by Roger Fontaine, 2013-01-31
A world without nations?
What would that look like? And what would possibly bring about its realization? Will it arise from a scarcity of resources and the need for centralization of power and police? The failure of the global capitalist financial sectors which control economies and create social wealth could bring about a movement for greater centralization of power and control by the larger industrialized states(G20) and leaders of industry/banks/governments. (World Bank, IMF)
However I feel that in order to look for an answer or solution to this possible future reality one needs to ask ourselves from the position of today: Where is it that we want to go as a global inclusive polity? (political society).
There are many elements which arise in this discussion around the grab for power and resources, and the protection and/or loss of freedom which globalism will entail. This has always been a stumbling block whenever one examines the notion of whether to end nation-states in favour of global integration and assimilation.
Is comprehensive global unification in the best interests of Humanity or is this goal more destructive and provoking war and violence as powerful states fight each other over territory and resources, and individuals battle the authorities over loss of personal freedom and social decision-making?
The perception of a dualistic paradigm leading thinking in modern political economies hampers the progress towards a non-dual and all inclusive paradigm of a new global society which is both respectful of differences or heterogeneity while moving towards integration, inclusiveness and homogeneity.
When one tackles this dilemma from a integrated spiral dynamics paradigm one looks at behaviour not as a dualistic set of extremes of right or wrong, but rather from a circular inclusive pattern of acceptable different behaviours allowing maximum freedoms of expression without posing serious threats to social cohesion. Expressions of social discontent must be preserved above all movement towards integration and inclusiveness.
Besides the elements of power and resources is the social dimension of racism and sexism which many industrialized modern individual nation states have tackled in recent decades and centuries yet we still see strong evidence of regressive discrimination and prejudice against by ethnic majorities against their minorities; apartheid and social and public segregation of populations by sex; the presence of slavery, human-trafficking, and Islamist Sharia Law institutionalizing inequality among the sexes as an example of obstacles to overcome.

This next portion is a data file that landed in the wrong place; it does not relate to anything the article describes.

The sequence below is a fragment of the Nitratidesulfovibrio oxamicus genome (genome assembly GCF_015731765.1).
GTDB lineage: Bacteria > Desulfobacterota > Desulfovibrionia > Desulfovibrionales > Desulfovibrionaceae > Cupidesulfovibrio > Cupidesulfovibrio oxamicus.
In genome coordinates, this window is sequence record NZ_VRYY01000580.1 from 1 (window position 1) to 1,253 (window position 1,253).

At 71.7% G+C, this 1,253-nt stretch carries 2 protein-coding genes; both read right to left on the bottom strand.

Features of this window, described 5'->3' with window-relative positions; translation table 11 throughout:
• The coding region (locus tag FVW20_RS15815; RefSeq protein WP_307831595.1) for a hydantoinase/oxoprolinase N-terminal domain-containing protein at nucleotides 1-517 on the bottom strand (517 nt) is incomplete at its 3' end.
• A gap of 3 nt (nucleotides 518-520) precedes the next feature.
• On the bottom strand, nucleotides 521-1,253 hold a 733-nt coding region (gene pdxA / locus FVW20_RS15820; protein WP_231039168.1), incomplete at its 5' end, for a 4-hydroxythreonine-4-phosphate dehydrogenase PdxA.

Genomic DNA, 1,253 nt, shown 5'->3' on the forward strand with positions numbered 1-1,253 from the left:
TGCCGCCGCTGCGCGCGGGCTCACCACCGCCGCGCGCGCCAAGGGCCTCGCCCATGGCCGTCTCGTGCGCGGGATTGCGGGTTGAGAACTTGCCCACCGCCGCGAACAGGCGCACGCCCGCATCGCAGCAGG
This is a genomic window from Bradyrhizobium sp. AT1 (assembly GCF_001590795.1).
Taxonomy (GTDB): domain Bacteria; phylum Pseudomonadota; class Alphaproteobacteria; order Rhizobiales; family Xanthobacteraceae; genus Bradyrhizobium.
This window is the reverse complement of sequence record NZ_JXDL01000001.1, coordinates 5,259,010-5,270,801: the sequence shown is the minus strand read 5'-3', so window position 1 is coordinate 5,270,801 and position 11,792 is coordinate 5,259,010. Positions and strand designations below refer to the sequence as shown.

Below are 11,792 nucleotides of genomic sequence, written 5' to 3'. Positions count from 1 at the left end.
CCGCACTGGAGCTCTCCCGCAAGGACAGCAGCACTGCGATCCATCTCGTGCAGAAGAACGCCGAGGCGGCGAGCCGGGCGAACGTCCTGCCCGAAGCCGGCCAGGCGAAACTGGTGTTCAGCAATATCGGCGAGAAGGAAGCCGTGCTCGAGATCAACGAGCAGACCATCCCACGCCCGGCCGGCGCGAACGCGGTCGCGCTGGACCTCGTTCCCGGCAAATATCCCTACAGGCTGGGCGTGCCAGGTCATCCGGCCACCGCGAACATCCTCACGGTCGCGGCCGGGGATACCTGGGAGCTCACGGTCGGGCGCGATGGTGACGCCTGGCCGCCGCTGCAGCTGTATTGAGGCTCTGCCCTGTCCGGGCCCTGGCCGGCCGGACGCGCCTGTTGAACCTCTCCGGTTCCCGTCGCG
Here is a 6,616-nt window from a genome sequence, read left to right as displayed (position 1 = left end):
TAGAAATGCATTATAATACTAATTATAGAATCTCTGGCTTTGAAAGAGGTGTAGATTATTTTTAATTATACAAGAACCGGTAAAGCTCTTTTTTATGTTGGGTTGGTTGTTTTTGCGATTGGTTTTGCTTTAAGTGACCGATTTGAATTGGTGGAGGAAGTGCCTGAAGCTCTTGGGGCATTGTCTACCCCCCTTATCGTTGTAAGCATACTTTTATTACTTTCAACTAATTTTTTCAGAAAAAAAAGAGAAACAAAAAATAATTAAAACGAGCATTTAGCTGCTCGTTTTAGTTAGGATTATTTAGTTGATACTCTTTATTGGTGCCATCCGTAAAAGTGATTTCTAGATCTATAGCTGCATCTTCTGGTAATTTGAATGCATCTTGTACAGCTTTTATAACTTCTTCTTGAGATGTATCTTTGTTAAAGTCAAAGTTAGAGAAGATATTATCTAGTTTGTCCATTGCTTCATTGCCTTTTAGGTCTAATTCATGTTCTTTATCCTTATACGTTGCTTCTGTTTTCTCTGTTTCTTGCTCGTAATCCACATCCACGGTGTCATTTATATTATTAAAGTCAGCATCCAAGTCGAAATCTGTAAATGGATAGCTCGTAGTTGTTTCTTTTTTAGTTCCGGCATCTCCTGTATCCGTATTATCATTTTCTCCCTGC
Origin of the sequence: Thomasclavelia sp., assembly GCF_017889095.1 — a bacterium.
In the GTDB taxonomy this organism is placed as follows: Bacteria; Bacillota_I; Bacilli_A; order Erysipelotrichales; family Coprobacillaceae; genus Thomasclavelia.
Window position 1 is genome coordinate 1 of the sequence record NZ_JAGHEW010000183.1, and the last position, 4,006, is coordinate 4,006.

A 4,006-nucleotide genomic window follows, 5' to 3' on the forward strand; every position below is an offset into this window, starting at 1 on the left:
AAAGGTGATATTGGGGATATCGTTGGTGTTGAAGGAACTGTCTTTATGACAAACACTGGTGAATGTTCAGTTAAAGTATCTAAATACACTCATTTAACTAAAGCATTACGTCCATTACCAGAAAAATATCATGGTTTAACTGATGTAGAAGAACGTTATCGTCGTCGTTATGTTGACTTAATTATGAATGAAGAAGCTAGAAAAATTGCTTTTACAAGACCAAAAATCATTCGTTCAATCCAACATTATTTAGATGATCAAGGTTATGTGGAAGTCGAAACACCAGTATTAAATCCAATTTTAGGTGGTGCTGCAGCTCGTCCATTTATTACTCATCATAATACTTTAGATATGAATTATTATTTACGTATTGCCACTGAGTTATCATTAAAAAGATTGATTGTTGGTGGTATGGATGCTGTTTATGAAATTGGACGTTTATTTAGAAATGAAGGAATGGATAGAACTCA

What are the benefits of a global village without restriction to displacement or employment?
It poses a definite stress on bureaucracies of local and municipal governments for providing health and education services not to mention immigration and security issues for enforcement of violations. But the more important issue greater than enforcement is who will be called upon to make policy: will it be through elections and democracy (parliamentary proportional representation) or through appointments and assignments from a hierarchical hierarchy autocracy of leadership imposed on the masses.
Will we see an increase or decrease in police and judicial forces to enforce an increase or decrease in laws?
How to protect private property for personal use and sustain increased respect for use of socially shared facilities and services? We have seen too many instances of individuals destroying and treating social and public spaces and furniture as ‘other’ when having no sense of respect or ownership of those spaces and services. What is the mechanism for increasing education of respect for all living beings and all created products, substances, and spaces?
Can we envisage creating a global culture which is increasingly less dependent on inter-generational socialization and which actually works at dismantling and destroying past cultures and histories?
Those who don’t remember and validate authentic histories are subject to replicate those behaviours which are destructive and violent?
What will it take in education and social experience for old habits and customs to become transformed into a more homogeneous social culture slowly releasing old patterns which emphasize differences and separatism rather than integration and inclusiveness?
Who will decide what is acceptable culture and art expression?
The culture bureaucrats will establish policy, dictate what is acceptable and the police will enforce the culture legislations. The danger is that there will be a loss of personal freedom of expression both in print and visual and musical artistic creations.
Who will speak out for the freedoms which may be lost? The artists, musicians, and writers will be the marginal segment of society responsible for opposing status quo when the status quo is or becomes destructive, restrictive, and repressive.